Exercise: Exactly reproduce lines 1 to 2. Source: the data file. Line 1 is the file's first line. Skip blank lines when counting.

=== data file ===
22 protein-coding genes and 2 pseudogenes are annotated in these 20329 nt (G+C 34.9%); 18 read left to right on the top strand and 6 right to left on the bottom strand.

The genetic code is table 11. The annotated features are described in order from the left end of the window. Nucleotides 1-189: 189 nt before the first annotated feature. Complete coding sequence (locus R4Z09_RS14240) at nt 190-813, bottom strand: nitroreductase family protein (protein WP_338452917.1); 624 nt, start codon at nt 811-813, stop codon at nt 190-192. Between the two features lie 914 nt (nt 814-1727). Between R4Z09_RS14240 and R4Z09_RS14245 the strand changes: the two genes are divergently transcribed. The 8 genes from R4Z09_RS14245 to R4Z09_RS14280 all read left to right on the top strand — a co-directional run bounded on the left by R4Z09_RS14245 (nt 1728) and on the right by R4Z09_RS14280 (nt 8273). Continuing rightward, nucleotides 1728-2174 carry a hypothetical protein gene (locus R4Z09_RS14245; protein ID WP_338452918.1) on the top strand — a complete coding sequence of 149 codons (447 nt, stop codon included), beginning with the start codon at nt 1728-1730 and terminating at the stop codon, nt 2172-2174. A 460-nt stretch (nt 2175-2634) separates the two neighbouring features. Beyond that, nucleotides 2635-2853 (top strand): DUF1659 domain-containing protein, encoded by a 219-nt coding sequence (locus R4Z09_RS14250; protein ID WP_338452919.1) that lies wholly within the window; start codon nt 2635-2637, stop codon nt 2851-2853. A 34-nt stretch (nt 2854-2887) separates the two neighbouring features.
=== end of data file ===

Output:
22 protein-coding genes and 2 pseudogenes are annotated in these 20329 nt (G+C 34.9%); 18 read left to right on the top strand and 6 right to left on the bottom strand.

The genetic code is table 11. The annotated features are described in order from the left end of the window. Nucleotides 1-189: 189 nt before the first annotated feature. Complete coding sequence (locus R4Z09_RS14240) at nt 190-813, bottom strand: nitroreductase family protein (protein WP_338452917.1); 624 nt, start codon at nt 811-813, stop codon at nt 190-192. Between the two features lie 914 nt (nt 814-1727). Between R4Z09_RS14240 and R4Z09_RS14245 the strand changes: the two genes are divergently transcribed. The 8 genes from R4Z09_RS14245 to R4Z09_RS14280 all read left to right on the top strand — a co-directional run bounded on the left by R4Z09_RS14245 (nt 1728) and on the right by R4Z09_RS14280 (nt 8273). Continuing rightward, nucleotides 1728-2174 carry a hypothetical protein gene (locus R4Z09_RS14245; protein ID WP_338452918.1) on the top strand — a complete coding sequence of 149 codons (447 nt, stop codon included), beginning with the start codon at nt 1728-1730 and terminating at the stop codon, nt 2172-2174. A 460-nt stretch (nt 2175-2634) separates the two neighbouring features. Beyond that, nucleotides 2635-2853 (top strand): DUF1659 domain-containing protein, encoded by a 219-nt coding sequence (locus R4Z09_RS14250; protein ID WP_338452919.1) that lies wholly within the window; start codon nt 2635-2637, stop codon nt 2851-2853. A 34-nt stretch (nt 2854-2887) separates the two neighbouring features.